This is true because, when swimming, the body is prone, blood-flow more efficient. You are immersed in an automatic coolant to regulate body temperature in order to not overheat (assuming the pool’s temperature is proper); you are in a weightless environment, and the entire body is engaged in propelling you forward from the tip of fingers to the bottom of toes.
In this environment, one can train as hard or easy as one likes for whatever duration. Eating and sleeping are really the only limiting factors if technique is good. Yes, the “if the technique is good” part is important. That’s the subject of another article.
Land gravity-based training is great, and we all need it. Many get all they want from this kind of training whether it be running, lifting, wrestling, or other activity. But, the body breaks down quicker in doing these activities in comparison to swimming. The limitations in doing these activities, even in our younger years, are dramatic compared with what we can do in the water.
In my training heyday, when coaches at the time thought the more the better, doing 100,000 meters (60 miles) in the water per week was not uncommon and even 120km (80 miles) during a Hell Week was not unheard of.
I’m not recommending this. It is overtraining, unless one’s training for an ultra-marathon swim, but using this as an example of “if you want to get work in and can’t do it on land anymore, then the water is your playground”.
Keeping up that kind of rhythm in any other sport would spell disaster, and rightfully so, as the body would start to crash. As we age, the differences in what we can do on dry land versus water becomes more profound.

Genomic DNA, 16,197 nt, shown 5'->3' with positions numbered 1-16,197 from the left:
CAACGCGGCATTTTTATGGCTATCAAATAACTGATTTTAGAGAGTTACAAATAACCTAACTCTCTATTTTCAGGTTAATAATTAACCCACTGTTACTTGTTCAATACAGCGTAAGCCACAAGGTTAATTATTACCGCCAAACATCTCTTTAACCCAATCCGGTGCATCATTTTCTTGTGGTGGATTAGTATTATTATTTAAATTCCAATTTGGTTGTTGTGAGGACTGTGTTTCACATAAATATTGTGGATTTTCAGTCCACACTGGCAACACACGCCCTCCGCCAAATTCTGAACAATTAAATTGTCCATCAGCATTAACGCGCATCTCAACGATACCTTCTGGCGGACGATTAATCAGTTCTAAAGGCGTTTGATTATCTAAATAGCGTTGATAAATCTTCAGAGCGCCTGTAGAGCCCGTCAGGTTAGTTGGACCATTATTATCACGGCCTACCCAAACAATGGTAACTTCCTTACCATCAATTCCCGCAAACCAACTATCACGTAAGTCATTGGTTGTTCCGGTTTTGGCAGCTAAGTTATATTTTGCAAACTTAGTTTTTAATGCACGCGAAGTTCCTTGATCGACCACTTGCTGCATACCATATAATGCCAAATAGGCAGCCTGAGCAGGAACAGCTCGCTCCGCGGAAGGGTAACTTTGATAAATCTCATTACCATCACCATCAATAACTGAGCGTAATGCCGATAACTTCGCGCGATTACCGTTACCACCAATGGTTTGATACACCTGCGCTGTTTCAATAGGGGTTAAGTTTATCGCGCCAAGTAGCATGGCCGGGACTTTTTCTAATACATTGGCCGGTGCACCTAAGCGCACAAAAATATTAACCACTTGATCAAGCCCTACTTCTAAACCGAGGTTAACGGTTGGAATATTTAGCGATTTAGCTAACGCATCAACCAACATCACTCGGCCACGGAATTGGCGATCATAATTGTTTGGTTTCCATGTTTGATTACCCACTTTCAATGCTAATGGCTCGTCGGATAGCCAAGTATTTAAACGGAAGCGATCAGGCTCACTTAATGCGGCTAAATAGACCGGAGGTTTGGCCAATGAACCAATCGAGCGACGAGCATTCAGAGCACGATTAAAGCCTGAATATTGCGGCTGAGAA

All-out sprints in the water at 60-, 70- or even 80-years-old is do-able with little risk to the body as long as the heart is heathy. Most other sports require one’s body to be well-tuned to make that kind of exertion without a higher risk of injury.
In running, joints and muscles, start to break down from the tremendous hammering. Yes, there are a few who can get away with this for years, but for many, the miles of running take a toll on the body and that toll needs to be carefully monitored to keep us from doing more harm than good. It is harder to keep up the running miles and intensity as we age in comparison to what we can do in the water.
As such, being able to train over a wide variety of energy systems is more possible in the water than dry land training and it can keep us fit well after the uniform is taken off.
Mental Health Advantages
“Sheep Dog Syndrome” is a phrase I’ve used for anyone who is used to being active with a purpose- driven life and suddenly goes to pasture with no goals or vision.
I have seen it in the civilian world as successful people retire and have no path or vision forward and I’ve seen it within the military. If a working sheepdog, accustomed to herding cattle all-day and fulfilling its full measure, is suddenly taken out that critical role and placed in a fenced-yard with nothing to do, depression sets in or the dog gets into mischief. I’ve had sheepdogs; I’’ve seen it happen.
Transitioning out of any career can be difficult. Having a routine that keeps one connected with one’s former-self and a path forward is critical. I am nowhere near the athlete I used to be, but I still enjoy every stroke I take or time in the water. OK, mostly I do, unless the open water conditions are horrible, and then I survive like anyone else! But, I still like the challenge of being the best I can be at my current age and ability. Interestingly, I am not as fast as I used to be, but I can swim as far as I ever have. Some things can actually get better with age.